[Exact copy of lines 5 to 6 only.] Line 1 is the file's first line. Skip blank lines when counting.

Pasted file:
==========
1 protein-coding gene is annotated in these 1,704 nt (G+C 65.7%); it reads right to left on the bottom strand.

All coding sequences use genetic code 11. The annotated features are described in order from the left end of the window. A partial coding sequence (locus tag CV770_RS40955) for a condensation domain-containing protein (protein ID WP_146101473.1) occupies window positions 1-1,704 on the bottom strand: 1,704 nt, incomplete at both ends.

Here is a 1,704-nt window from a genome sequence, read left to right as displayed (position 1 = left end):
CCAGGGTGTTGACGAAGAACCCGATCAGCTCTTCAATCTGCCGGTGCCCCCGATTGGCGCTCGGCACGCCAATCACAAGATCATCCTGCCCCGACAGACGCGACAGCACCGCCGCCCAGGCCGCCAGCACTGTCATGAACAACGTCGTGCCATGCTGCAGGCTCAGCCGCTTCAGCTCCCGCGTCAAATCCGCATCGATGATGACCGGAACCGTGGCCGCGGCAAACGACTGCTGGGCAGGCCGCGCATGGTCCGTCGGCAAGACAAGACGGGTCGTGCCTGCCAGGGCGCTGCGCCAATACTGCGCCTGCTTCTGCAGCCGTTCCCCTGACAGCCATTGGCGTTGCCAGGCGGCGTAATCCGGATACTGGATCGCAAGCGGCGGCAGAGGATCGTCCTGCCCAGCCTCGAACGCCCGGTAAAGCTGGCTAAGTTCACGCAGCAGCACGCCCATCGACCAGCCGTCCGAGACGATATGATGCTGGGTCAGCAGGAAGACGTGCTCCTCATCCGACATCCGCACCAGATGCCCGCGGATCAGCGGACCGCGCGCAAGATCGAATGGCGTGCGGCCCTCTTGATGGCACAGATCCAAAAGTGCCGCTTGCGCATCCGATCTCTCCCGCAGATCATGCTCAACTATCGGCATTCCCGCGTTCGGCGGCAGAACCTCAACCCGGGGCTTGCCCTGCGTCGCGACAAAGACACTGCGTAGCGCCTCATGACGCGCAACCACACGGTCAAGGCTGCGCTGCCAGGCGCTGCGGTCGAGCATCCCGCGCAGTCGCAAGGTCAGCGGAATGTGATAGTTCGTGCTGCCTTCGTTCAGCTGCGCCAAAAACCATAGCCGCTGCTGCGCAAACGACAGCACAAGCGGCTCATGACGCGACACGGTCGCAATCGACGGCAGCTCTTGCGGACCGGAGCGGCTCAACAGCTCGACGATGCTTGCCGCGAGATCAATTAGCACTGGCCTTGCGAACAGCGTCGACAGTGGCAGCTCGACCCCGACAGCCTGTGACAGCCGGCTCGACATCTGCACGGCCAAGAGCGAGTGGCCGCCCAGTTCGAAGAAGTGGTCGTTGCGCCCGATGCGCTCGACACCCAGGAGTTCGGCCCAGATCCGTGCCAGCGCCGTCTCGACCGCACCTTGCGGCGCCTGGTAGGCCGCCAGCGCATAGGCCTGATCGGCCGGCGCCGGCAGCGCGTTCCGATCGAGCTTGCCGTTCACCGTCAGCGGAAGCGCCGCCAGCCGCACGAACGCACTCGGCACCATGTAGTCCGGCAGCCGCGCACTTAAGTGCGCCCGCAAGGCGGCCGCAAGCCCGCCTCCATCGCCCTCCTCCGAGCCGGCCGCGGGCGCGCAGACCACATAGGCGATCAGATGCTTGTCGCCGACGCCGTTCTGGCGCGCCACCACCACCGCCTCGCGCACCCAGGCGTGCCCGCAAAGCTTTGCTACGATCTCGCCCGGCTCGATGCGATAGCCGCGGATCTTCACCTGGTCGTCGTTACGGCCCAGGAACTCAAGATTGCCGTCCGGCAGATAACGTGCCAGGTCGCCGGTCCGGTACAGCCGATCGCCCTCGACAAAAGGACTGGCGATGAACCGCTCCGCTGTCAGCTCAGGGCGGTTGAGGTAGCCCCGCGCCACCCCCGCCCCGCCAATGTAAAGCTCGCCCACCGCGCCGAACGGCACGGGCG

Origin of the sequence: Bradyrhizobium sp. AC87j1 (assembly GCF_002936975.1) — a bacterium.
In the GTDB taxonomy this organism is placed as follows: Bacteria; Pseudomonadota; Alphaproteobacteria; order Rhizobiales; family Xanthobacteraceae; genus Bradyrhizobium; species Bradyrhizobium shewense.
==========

Origin of the sequence: Bradyrhizobium sp. AC87j1 (assembly GCF_002936975.1) — a bacterium.
In the GTDB taxonomy this organism is placed as follows: Bacteria; Pseudomonadota; Alphaproteobacteria; order Rhizobiales; family Xanthobacteraceae; genus Bradyrhizobium; species Bradyrhizobium shewense.